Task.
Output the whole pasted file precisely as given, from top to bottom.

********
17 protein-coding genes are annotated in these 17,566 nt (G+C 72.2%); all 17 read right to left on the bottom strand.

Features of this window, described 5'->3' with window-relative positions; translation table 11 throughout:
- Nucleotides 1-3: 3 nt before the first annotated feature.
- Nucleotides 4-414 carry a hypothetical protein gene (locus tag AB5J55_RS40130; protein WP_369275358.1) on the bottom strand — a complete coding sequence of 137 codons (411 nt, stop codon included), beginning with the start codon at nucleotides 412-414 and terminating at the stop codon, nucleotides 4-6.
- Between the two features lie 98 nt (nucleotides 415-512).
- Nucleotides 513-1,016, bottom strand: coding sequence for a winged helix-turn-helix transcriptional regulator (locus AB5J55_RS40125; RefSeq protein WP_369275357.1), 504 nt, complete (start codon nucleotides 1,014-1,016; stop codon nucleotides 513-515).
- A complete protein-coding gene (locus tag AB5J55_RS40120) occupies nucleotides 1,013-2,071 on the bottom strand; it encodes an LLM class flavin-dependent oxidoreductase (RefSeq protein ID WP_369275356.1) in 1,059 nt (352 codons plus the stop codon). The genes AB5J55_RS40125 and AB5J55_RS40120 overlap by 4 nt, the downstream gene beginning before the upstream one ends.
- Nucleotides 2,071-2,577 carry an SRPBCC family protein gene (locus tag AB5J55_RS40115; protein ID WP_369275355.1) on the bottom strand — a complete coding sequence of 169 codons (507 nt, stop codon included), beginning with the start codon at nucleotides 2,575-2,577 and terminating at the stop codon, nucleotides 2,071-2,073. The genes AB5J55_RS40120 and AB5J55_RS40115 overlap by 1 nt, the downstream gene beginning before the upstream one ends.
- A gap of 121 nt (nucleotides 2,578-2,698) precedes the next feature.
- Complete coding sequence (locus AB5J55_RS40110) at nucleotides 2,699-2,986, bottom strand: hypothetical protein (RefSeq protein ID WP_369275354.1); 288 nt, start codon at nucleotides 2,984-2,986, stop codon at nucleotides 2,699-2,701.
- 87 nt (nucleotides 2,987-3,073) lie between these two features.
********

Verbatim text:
17 protein-coding genes are annotated in these 17,566 nt (G+C 72.2%); all 17 read right to left on the bottom strand.

Features of this window, described 5'->3' with window-relative positions; translation table 11 throughout:
- Nucleotides 1-3: 3 nt before the first annotated feature.
- Nucleotides 4-414 carry a hypothetical protein gene (locus tag AB5J55_RS40130; protein WP_369275358.1) on the bottom strand — a complete coding sequence of 137 codons (411 nt, stop codon included), beginning with the start codon at nucleotides 412-414 and terminating at the stop codon, nucleotides 4-6.
- Between the two features lie 98 nt (nucleotides 415-512).
- Nucleotides 513-1,016, bottom strand: coding sequence for a winged helix-turn-helix transcriptional regulator (locus AB5J55_RS40125; RefSeq protein WP_369275357.1), 504 nt, complete (start codon nucleotides 1,014-1,016; stop codon nucleotides 513-515).
- A complete protein-coding gene (locus tag AB5J55_RS40120) occupies nucleotides 1,013-2,071 on the bottom strand; it encodes an LLM class flavin-dependent oxidoreductase (RefSeq protein ID WP_369275356.1) in 1,059 nt (352 codons plus the stop codon). The genes AB5J55_RS40125 and AB5J55_RS40120 overlap by 4 nt, the downstream gene beginning before the upstream one ends.
- Nucleotides 2,071-2,577 carry an SRPBCC family protein gene (locus tag AB5J55_RS40115; protein ID WP_369275355.1) on the bottom strand — a complete coding sequence of 169 codons (507 nt, stop codon included), beginning with the start codon at nucleotides 2,575-2,577 and terminating at the stop codon, nucleotides 2,071-2,073. The genes AB5J55_RS40120 and AB5J55_RS40115 overlap by 1 nt, the downstream gene beginning before the upstream one ends.
- A gap of 121 nt (nucleotides 2,578-2,698) precedes the next feature.
- Complete coding sequence (locus AB5J55_RS40110) at nucleotides 2,699-2,986, bottom strand: hypothetical protein (RefSeq protein ID WP_369275354.1); 288 nt, start codon at nucleotides 2,984-2,986, stop codon at nucleotides 2,699-2,701.
- 87 nt (nucleotides 2,987-3,073) lie between these two features.